Our favourite billionaire Hugo Salinas Price is a student of history.
He summarises what the cause of the imbalances of the world are today, while also giving a quick run down on monetary history for the last 80 or so years, including the Bretton Woods agreement after World War II…
By Hugo Salinas Price
First published at plata.com.mx
In 1934, through the Gold Reserve Act, President Roosevelt devalued the dollar from $20.67 dollars per ounce, to $35 dollars per ounce.
The devaluation was excessive, meaning that at $35 dollars per ounce, the world considered that it would rather own American dollars – as undervalued – rather than gold; for this reason, and because of fears regarding another World War, the world shipped enormous quantities of gold to the US, in exchange for US dollars.
The consequence was that the stash of American gold, at the end of WW II, was about 22,000 tons of gold.
The huge error which the American administration committed at the Bretton Woods, N.H., international monetary conference in 1944, where the monetary order of the post-war world was determined, was to force upon the world a defective monetary system: gold was to be the foundation of the post-war world economy, supported by the US dollar, which was to be considered – like it or not – as good as gold.
This huge mistake has brought the US and the world to an enormous economic distortion: all production in all countries of the world, today, and all economic relations, both internally within nations and with regard to their international relations, are disconnected from reality.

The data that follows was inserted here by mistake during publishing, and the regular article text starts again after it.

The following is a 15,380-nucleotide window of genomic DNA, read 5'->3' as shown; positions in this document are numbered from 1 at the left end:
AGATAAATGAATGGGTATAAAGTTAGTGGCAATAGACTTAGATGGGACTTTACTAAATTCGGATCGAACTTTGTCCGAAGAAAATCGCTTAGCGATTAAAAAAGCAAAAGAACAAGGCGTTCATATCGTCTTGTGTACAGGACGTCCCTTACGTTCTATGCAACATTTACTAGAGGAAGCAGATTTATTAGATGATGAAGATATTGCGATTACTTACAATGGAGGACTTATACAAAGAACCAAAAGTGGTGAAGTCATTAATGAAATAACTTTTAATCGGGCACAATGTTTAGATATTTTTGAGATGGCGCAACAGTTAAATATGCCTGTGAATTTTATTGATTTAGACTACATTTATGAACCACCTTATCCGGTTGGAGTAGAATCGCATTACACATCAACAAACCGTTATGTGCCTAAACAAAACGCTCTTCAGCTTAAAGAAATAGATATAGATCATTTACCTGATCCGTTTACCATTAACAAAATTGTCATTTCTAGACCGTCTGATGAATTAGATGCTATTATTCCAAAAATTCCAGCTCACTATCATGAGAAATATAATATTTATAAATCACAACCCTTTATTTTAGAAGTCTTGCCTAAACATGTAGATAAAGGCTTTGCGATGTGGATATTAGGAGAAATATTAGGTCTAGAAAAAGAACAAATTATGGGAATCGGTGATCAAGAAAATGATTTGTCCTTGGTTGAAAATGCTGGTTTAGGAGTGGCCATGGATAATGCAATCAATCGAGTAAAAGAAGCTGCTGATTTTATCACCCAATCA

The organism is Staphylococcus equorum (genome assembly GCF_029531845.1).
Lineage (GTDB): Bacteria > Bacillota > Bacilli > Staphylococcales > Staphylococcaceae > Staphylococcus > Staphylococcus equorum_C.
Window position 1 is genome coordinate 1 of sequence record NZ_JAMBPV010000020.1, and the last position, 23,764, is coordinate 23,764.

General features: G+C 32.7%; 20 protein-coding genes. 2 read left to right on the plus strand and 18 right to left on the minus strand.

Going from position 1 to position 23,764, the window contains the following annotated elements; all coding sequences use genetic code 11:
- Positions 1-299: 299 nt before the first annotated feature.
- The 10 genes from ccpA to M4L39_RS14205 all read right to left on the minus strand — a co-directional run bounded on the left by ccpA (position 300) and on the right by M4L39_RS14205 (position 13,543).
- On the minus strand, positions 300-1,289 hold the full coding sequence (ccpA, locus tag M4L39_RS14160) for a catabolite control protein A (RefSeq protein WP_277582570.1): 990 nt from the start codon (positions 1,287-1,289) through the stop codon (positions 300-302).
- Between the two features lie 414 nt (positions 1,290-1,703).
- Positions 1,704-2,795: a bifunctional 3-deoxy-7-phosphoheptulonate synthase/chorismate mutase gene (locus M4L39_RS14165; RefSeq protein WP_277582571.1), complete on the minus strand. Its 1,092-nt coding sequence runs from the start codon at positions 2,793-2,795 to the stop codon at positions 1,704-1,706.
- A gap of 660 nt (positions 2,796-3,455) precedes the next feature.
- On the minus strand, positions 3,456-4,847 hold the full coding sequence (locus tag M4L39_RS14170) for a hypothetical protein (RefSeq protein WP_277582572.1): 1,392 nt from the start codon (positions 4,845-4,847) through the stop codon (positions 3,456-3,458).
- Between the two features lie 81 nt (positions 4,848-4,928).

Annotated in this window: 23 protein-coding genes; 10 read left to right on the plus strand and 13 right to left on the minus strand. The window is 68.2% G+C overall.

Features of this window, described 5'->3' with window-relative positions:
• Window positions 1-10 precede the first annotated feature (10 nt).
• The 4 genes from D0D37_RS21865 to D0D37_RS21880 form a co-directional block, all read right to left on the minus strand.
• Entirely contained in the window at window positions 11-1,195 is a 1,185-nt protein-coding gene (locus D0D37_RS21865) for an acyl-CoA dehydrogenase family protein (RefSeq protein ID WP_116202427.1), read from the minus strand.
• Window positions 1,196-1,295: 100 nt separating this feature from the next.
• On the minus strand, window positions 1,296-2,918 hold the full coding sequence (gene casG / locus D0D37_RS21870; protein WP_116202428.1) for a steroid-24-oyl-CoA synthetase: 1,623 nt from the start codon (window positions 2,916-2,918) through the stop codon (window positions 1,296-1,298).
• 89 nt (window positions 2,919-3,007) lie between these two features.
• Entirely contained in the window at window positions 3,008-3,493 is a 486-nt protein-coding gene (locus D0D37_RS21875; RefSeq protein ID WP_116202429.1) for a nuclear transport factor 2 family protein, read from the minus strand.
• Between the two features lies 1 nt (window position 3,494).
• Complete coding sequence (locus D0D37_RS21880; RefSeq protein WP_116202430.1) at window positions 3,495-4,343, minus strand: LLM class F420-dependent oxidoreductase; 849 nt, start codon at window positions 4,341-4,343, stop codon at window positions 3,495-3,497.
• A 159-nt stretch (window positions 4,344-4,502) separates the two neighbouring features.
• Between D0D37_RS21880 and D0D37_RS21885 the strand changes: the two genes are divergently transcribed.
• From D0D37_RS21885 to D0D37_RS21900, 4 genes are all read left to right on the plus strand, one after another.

After the war, the US continued the policy to which it was and is addicted: credit expansion. Consequently, the undervaluation of the dollar in 1934, turned into an overvaluation of the dollar, and US gold began to be purchased by the rest of the world at what was regarded as an increasingly attractive price of $35 dollars per ounce. Accordingly, the US stock of gold began to contract as gold left the country.
In 1955, when I was 23 years old, and returning from a trip to Europe with my bride on the Italian passenger liner, the “Andrea Doria”, I recall after-dinner conversations with elderly gentlemen in the lounge, and the subject of the conversations was the persistent loss of gold on the part of the US.
In the post-war period, as a result of the Bretton Woods Agreements of 1944, the rest of the world accumulated dollar reserves – “as good as gold” – and this helped mask the consequences of the constant US credit expansion. However, there was a fly in the ointment: the perceptive Jacques Rueff, Economics Minister of General Charles de Gaulle, President of France, alerted de Gaulle to the fact that the US was both expanding internal US credit, and external credit by sending US dollars to France in payment for French imports to the US: French acceptance of dollars as payment, was actually credit extended to the US, and according to Rueff, this was unwise.
General de Gaulle thereupon insisted on returning the dollars held by the Bank of France to the US, and demanding in return, the gold to which it had a right. In May of 1968, Paris was shaken by very severe Leftist rioting and President de Gaulle was very nearly deposed. Obviously, the US had not been pleased with General de Gaulle’s attitude.
Nevertheless, the outflow of gold from Fort Knox to the rest of the world continued unabated. The cheap dollar purchased a lot of gold, at $35 dollars an ounce.
As we all know, Fort Knox continued to bleed gold until August 15, 1971 when the gold stock having reached some 8,000 tons, President Nixon “temporarily” closed the gold window. The “as good as gold” part of the Bretton Woods Agreements of 1944 had ended. The irredeemable US dollar – a figment of the imagination – was now the basis of the world’s economy.